By Malikah Williams
Upcoming deadlines for college applications, finding time to study for the SAT, and doing homework are the typical sources of tension for seniors. Going home and dealing with even more problems creates additional tension.
An easel and pastels are setup ready for the artist to use. They offer a blank canvas to escape from the mundane problems of the world and to create art. Not just any type of art, but art that has a purpose and feeling behind it. Something that allows a person to be set free from the shackles called life.
Senior Courtney Boney is the artist that escapes. The emotion and creativity that she puts into her work causes her to produce many passionate works.
“Art is my passion. It is the one thing I can escape to in life, it is the only thing I can express myself with, it is what I want to do for the rest of my life, it is my inspiration for a lot, and it helps me keep my mind straight,” Boney said.
While nature or people may inspire other artists, there is a different driving force behind Boney’s artwork.
“What I experience in my life inspires my pieces and things like music and my different outlooks on life,” Boney said.
One life experience in particular really influenced many of her pieces.
“When I found out my brother was going to Afghanistan that really affected me and made me feel alone,” Boney said. “I expressed that in my painting.”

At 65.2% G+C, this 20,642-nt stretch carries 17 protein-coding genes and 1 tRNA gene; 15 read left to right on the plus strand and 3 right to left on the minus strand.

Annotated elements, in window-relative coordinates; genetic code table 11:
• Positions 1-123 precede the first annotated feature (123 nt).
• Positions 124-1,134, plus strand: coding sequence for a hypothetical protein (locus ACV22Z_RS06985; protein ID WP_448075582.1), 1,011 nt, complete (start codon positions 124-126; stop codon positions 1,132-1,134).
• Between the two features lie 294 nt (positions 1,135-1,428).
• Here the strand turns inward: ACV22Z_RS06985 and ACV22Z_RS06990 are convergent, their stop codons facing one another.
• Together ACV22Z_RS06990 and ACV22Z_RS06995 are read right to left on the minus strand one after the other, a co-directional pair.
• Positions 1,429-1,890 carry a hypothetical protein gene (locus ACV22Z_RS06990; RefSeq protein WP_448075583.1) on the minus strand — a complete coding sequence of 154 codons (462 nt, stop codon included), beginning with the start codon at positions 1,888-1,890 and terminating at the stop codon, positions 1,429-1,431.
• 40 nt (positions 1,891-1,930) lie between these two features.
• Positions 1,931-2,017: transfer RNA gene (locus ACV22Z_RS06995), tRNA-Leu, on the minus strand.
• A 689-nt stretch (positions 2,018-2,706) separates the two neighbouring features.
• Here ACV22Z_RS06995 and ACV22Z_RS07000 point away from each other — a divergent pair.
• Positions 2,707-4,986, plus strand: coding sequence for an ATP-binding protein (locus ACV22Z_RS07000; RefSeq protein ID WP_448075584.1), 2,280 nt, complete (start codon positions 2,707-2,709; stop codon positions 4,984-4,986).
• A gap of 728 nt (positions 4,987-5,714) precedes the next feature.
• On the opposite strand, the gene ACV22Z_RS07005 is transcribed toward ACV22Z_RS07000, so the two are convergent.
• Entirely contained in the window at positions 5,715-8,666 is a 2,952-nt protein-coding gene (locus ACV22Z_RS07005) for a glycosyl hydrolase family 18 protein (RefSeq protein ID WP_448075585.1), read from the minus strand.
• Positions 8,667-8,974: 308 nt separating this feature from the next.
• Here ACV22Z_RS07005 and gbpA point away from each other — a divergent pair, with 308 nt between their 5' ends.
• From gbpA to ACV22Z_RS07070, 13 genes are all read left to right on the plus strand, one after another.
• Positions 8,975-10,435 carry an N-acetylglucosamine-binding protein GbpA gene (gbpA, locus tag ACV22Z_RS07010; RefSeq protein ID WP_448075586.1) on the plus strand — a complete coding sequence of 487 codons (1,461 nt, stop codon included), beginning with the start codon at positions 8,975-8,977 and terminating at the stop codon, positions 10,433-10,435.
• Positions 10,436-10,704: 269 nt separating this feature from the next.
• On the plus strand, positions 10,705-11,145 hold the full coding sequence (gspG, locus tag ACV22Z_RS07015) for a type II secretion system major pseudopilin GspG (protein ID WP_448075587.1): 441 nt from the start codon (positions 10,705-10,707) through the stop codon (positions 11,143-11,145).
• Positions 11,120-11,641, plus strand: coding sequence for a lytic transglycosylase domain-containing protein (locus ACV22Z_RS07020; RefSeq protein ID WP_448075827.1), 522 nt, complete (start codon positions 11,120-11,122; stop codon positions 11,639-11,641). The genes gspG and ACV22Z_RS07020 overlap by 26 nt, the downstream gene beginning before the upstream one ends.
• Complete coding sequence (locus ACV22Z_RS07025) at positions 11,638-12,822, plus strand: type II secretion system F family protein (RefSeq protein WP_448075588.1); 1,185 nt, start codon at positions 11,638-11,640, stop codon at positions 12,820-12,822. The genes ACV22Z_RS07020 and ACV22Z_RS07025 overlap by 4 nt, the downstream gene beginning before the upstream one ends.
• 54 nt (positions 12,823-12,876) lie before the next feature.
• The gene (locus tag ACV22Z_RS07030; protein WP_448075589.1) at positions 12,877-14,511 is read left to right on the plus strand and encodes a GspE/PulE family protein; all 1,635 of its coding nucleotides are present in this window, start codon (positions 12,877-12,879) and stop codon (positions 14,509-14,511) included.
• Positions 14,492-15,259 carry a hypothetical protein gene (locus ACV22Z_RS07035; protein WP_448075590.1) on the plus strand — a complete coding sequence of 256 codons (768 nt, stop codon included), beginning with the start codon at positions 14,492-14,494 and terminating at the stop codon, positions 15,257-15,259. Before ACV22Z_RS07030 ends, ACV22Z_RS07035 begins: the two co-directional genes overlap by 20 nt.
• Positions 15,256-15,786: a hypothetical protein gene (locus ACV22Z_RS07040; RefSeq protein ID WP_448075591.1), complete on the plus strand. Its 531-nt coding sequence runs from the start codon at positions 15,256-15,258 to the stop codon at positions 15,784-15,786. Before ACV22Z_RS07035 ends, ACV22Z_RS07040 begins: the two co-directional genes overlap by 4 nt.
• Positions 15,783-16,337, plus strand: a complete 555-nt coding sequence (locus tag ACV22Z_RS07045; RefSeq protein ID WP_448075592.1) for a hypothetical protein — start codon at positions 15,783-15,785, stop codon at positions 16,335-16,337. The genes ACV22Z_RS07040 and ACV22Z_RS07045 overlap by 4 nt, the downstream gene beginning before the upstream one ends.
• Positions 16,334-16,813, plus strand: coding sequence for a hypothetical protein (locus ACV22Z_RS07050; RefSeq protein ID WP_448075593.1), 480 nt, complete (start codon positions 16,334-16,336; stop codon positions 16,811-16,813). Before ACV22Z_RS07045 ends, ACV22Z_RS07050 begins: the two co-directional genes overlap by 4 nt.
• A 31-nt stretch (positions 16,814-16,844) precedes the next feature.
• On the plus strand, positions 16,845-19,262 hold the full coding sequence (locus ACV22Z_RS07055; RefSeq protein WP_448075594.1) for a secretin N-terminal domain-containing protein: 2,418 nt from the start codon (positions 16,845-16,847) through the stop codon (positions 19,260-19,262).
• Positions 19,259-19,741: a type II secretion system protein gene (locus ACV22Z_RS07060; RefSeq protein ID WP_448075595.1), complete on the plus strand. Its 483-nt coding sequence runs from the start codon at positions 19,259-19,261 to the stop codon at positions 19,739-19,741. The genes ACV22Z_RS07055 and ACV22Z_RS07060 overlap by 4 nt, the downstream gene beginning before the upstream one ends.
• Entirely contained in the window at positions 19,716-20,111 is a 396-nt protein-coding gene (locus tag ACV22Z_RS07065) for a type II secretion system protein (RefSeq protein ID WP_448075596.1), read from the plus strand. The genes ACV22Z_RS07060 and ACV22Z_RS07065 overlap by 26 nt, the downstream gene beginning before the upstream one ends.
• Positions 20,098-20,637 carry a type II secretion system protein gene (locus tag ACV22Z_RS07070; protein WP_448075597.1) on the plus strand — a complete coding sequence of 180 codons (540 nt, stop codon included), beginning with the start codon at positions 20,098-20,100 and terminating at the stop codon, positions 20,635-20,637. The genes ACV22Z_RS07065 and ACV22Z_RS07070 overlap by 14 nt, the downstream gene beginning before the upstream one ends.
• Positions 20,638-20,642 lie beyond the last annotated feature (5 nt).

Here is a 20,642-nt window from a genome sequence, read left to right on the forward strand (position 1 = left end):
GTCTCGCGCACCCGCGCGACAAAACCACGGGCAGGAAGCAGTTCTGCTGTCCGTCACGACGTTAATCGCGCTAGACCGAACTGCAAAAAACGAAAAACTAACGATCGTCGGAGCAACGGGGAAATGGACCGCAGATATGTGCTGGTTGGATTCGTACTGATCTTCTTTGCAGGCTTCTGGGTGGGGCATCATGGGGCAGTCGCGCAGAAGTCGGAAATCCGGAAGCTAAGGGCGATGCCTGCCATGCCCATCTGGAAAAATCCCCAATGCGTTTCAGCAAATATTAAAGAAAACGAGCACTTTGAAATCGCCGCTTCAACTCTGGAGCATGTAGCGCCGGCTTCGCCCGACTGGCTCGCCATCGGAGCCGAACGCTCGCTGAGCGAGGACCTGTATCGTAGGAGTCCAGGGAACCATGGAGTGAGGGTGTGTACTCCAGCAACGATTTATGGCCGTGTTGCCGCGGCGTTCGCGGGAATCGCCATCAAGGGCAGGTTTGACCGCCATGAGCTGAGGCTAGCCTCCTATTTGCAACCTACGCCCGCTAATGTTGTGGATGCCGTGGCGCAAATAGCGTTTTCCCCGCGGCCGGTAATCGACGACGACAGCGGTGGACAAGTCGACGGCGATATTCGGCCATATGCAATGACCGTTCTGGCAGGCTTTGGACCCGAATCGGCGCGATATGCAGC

The deployment of her Marine brother spawned pieces to help her cope with the situation.
“The [deployment] made me make a couple pieces,” Boney said. “ I painted stuff to keep my head up and to let me know that my brother was going to be okay.”
However, it is not just the sad or the bad times that she is inspired.
“If I had a good outlook on the day it would be reflected in my artwork,” Boney said.
Boney’s talent has been recognized by her teachers, who try to give her the tools to make her works better.
“[Her style] is very unique and very Courtney. Students eventually get their own style and she has created hers already,” Art teacher, Tonya Mahaffey said. “ You do not have to give her ideas because she already has her own and she is thinking outside of the box.”
Boney is enrolled in two different art classes, which offers her more time to develop her talent.
“She has been able to push the limits with different mediums,” Mahaffey said. “She has art twice a day so she has more time to experiment with the different mediums and work longer on her projects.”
Her artistic style mirrors her personality but it has changed as she has learned more about her passion.
“Courtney started with a Peter Max 70s psychedelic art,” Mahaffey said. “She has that kind of hippie persona and that is the way her art is.”
Currently, she is trying to bring some exposure to her creations.
“Right now, I am just working on trying to get my work into shows,” Boney said.
College is an option for her as to help her better her craft and to teach her how to work with many other mediums.
“I plan on going to VCU to major in painting, then move to California to go to another school for art,” Boney said.
Many people may not take art seriously; however, Boney places all of her time and energy into her passion. She is dedicated to her work and hopes to reach all of her goals.
“I just want to be remembered as an artist because that is what makes my personality,” Boney said.